I am learning about Hill Cipher and know that it is a block cipher where each block of n letters (considered as an $n$-component vector) is multiplied by an invertible $n \times n$ matrix, again modulus $26$.

The article did not touch on what happens if the the block of letters is less than length $n$.

Eg: Assume I am supposed to encrypt 100 letters – how do I encrypt the last 22 letters?

I was thinking of padding similar to MD5, or are there other methods to resolve this issue? If so, what are those methods?

  • $\begingroup$ try this, en.wikipedia.org/wiki/Padding_%28cryptography%29#PKCS7 $\endgroup$ – Sufiyan Ghori Oct 15 '14 at 14:45
  • $\begingroup$ In the Hill Cipher, the number of components in the vector (that you note $n$) is not usually the same as the modulus you set at $26$. $n=3$ is typical, and makes the padding issue less relevant. Notice that the cipher is slightly less vulnerable if the modulus is prime. $\endgroup$ – fgrieu Oct 27 '14 at 15:34

Since it's a linear cipher, you should be wary about a guessable padding, otherwise if your last block is only one char long, you will reveal almost your whole matrix on this last block. If you're too afraid of mangling the last word, use something like 'Z'+(random chars). But I really would not use any predictable padding with such a cipher.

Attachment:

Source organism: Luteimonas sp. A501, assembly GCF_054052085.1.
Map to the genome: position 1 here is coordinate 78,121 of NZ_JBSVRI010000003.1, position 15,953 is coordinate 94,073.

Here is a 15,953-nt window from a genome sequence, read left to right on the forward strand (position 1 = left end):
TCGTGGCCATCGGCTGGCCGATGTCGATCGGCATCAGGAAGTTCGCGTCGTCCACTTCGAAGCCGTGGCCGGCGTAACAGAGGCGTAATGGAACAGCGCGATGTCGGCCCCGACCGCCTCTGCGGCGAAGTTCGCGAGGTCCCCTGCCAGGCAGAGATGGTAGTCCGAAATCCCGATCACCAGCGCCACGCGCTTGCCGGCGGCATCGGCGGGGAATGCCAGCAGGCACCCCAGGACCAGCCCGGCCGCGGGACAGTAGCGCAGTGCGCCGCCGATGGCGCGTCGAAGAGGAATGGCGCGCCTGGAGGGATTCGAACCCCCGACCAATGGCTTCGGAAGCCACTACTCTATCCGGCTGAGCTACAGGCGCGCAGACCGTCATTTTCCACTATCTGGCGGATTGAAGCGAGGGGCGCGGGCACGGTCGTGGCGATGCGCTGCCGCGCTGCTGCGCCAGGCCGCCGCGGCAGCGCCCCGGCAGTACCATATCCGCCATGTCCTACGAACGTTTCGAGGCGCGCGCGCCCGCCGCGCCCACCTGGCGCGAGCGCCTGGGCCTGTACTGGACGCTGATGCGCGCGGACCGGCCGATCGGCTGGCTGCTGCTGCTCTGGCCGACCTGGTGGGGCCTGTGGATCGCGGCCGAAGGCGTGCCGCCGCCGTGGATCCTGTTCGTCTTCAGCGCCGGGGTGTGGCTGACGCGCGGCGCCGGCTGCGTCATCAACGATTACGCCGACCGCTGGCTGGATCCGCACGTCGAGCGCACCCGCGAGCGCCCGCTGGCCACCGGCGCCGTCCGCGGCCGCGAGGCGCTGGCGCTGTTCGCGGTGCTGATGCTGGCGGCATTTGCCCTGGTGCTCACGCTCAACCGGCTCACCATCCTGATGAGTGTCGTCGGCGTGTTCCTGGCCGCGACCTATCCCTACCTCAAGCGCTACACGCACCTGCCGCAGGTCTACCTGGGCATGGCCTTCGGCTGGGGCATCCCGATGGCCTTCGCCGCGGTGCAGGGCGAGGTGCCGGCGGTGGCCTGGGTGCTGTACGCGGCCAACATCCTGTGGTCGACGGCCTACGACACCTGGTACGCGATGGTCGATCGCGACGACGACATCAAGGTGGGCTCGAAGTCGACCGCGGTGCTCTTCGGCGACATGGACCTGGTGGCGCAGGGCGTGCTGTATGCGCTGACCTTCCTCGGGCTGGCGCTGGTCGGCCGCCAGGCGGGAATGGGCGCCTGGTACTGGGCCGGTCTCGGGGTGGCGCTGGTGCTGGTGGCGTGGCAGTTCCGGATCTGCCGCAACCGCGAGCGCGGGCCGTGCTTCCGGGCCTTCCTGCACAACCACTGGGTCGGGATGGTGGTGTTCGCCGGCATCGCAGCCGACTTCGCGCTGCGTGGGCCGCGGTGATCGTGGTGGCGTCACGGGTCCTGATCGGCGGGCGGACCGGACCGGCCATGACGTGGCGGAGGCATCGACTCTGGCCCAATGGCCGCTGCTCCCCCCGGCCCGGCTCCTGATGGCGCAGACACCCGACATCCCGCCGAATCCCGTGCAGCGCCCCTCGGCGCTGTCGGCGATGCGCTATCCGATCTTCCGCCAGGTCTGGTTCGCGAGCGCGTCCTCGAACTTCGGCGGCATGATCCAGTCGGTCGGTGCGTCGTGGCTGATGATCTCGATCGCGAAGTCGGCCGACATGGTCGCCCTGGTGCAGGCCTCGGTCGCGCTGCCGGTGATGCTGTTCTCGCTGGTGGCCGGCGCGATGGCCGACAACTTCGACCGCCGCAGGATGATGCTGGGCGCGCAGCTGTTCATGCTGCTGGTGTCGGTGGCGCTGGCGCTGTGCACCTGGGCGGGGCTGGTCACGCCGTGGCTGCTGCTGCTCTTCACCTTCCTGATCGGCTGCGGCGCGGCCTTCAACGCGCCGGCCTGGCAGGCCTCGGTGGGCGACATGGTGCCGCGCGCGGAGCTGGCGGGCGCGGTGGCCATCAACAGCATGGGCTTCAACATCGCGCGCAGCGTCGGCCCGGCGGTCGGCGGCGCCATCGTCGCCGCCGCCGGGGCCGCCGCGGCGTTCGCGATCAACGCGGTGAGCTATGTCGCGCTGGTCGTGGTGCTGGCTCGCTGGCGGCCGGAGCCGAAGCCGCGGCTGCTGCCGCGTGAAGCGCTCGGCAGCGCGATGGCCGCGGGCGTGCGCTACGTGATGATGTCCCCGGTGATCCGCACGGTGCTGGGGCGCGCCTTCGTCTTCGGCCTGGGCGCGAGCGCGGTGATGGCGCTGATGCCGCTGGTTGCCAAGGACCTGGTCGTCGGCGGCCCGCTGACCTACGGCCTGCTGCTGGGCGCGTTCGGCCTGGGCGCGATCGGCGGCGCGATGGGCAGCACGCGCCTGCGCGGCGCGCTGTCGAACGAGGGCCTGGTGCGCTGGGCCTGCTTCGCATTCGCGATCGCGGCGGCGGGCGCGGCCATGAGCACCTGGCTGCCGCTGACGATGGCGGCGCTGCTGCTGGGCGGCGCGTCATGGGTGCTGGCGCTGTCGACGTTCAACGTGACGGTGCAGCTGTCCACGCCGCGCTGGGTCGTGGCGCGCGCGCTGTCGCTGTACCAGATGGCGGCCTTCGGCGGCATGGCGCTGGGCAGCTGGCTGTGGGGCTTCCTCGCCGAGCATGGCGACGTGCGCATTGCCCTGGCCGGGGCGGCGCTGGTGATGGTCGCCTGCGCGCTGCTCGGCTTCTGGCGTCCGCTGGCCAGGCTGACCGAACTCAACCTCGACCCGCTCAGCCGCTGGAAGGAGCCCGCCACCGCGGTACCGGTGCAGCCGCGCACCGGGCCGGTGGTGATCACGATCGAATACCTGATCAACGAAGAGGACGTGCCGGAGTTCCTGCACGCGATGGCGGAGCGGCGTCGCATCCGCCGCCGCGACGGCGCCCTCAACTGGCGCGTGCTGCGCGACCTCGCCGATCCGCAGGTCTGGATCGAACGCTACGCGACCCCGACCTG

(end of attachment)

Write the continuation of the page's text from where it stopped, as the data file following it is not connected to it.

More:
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  • $\begingroup$ Yes. If the implementation is manual, we can pad with haphazard (non-constant) characters chosen such that a human will understand they are not part of the real plaintext. E.g. ATTACKATDAWNWVK. If a computer is used, why use the Hill Cipher when we have incomparably safer options? $\endgroup$ – fgrieu Oct 27 '14 at 15:29

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